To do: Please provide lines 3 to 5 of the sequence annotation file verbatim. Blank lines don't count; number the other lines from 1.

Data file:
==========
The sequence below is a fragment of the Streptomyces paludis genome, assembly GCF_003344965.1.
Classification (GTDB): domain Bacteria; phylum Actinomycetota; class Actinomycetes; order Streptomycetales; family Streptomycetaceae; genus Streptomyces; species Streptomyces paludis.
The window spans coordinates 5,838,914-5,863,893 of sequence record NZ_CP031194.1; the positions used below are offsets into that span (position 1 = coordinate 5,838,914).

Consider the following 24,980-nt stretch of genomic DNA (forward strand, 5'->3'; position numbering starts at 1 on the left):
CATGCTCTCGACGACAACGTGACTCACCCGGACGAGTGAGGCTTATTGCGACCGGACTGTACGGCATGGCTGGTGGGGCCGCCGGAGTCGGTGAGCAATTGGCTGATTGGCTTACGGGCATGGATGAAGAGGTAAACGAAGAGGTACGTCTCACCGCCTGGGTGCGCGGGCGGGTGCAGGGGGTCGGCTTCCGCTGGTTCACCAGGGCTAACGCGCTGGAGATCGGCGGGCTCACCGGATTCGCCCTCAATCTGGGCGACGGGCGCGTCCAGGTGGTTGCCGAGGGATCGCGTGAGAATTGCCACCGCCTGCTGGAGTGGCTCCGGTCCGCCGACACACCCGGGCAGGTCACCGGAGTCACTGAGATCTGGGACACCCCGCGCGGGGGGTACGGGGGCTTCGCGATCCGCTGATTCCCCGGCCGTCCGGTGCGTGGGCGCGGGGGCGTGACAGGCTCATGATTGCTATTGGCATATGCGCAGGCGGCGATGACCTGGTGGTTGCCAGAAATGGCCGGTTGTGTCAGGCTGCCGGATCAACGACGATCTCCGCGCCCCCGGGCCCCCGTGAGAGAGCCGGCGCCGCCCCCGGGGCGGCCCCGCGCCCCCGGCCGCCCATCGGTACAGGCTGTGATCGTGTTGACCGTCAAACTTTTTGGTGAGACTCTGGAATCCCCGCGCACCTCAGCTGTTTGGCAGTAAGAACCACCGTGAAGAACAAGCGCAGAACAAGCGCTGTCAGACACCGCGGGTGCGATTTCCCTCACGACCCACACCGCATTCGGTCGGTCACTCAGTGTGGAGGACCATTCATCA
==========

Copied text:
The window spans coordinates 5,838,914-5,863,893 of sequence record NZ_CP031194.1; the positions used below are offsets into that span (position 1 = coordinate 5,838,914).

Consider the following 24,980-nt stretch of genomic DNA (forward strand, 5'->3'; position numbering starts at 1 on the left):
CATGCTCTCGACGACAACGTGACTCACCCGGACGAGTGAGGCTTATTGCGACCGGACTGTACGGCATGGCTGGTGGGGCCGCCGGAGTCGGTGAGCAATTGGCTGATTGGCTTACGGGCATGGATGAAGAGGTAAACGAAGAGGTACGTCTCACCGCCTGGGTGCGCGGGCGGGTGCAGGGGGTCGGCTTCCGCTGGTTCACCAGGGCTAACGCGCTGGAGATCGGCGGGCTCACCGGATTCGCCCTCAATCTGGGCGACGGGCGCGTCCAGGTGGTTGCCGAGGGATCGCGTGAGAATTGCCACCGCCTGCTGGAGTGGCTCCGGTCCGCCGACACACCCGGGCAGGTCACCGGAGTCACTGAGATCTGGGACACCCCGCGCGGGGGGTACGGGGGCTTCGCGATCCGCTGATTCCCCGGCCGTCCGGTGCGTGGGCGCGGGGGCGTGACAGGCTCATGATTGCTATTGGCATATGCGCAGGCGGCGATGACCTGGTGGTTGCCAGAAATGGCCGGTTGTGTCAGGCTGCCGGATCAACGACGATCTCCGCGCCCCCGGGCCCCCGTGAGAGAGCCGGCGCCGCCCCCGGGGCGGCCCCGCGCCCCCGGCCGCCCATCGGTACAGGCTGTGATCGTGTTGACCGTCAAACTTTTTGGTGAGACTCTGGAATCCCCGCGCACCTCAGCTGTTTGGCAGTAAGAACCACCGTGAAGAACAAGCGCAGAACAAGCGCTGTCAGACACCGCGGGTGCGATTTCCCTCACGACCCACACCGCATTCGGTCGGTCACTCAGTGTGGAGGACCATTCATCA